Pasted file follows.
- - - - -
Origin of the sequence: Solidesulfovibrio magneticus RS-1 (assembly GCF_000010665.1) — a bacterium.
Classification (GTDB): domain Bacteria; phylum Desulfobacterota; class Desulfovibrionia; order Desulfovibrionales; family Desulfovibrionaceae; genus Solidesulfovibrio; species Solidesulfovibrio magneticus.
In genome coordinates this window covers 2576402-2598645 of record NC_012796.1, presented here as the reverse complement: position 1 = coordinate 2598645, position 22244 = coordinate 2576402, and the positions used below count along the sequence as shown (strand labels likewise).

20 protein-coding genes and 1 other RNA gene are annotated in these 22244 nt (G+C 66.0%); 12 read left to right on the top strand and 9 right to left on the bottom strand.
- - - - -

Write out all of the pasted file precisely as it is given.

Origin of the sequence: Solidesulfovibrio magneticus RS-1 (assembly GCF_000010665.1) — a bacterium.
Classification (GTDB): domain Bacteria; phylum Desulfobacterota; class Desulfovibrionia; order Desulfovibrionales; family Desulfovibrionaceae; genus Solidesulfovibrio; species Solidesulfovibrio magneticus.
In genome coordinates this window covers 2576402-2598645 of record NC_012796.1, presented here as the reverse complement: position 1 = coordinate 2598645, position 22244 = coordinate 2576402, and the positions used below count along the sequence as shown (strand labels likewise).

20 protein-coding genes and 1 other RNA gene are annotated in these 22244 nt (G+C 66.0%); 12 read left to right on the top strand and 9 right to left on the bottom strand.